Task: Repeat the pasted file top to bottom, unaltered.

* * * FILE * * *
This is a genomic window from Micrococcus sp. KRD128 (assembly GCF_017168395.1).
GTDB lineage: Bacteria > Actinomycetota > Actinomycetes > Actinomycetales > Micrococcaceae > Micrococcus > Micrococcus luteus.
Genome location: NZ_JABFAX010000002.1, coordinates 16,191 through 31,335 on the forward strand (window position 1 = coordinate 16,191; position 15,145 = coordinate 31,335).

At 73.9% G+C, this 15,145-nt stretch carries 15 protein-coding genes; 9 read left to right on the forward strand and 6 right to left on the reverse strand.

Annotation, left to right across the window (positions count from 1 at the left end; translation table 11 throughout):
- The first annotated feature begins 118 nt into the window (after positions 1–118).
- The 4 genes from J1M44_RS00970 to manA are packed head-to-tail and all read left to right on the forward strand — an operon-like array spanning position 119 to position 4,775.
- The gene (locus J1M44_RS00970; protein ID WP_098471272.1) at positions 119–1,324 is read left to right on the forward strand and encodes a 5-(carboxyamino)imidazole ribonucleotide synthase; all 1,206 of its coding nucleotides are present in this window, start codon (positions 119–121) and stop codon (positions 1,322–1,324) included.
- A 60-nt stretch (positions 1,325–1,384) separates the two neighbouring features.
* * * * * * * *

This is a genomic window from Micrococcus sp. KRD128 (assembly GCF_017168395.1).
GTDB lineage: Bacteria > Actinomycetota > Actinomycetes > Actinomycetales > Micrococcaceae > Micrococcus > Micrococcus luteus.
Genome location: NZ_JABFAX010000002.1, coordinates 16,191 through 31,335 on the forward strand (window position 1 = coordinate 16,191; position 15,145 = coordinate 31,335).

At 73.9% G+C, this 15,145-nt stretch carries 15 protein-coding genes; 9 read left to right on the forward strand and 6 right to left on the reverse strand.

Annotation, left to right across the window (positions count from 1 at the left end; translation table 11 throughout):
- The first annotated feature begins 118 nt into the window (after positions 1–118).
- The 4 genes from J1M44_RS00970 to manA are packed head-to-tail and all read left to right on the forward strand — an operon-like array spanning position 119 to position 4,775.
- The gene (locus J1M44_RS00970; protein ID WP_098471272.1) at positions 119–1,324 is read left to right on the forward strand and encodes a 5-(carboxyamino)imidazole ribonucleotide synthase; all 1,206 of its coding nucleotides are present in this window, start codon (positions 119–121) and stop codon (positions 1,322–1,324) included.
- A 60-nt stretch (positions 1,325–1,384) separates the two neighbouring features.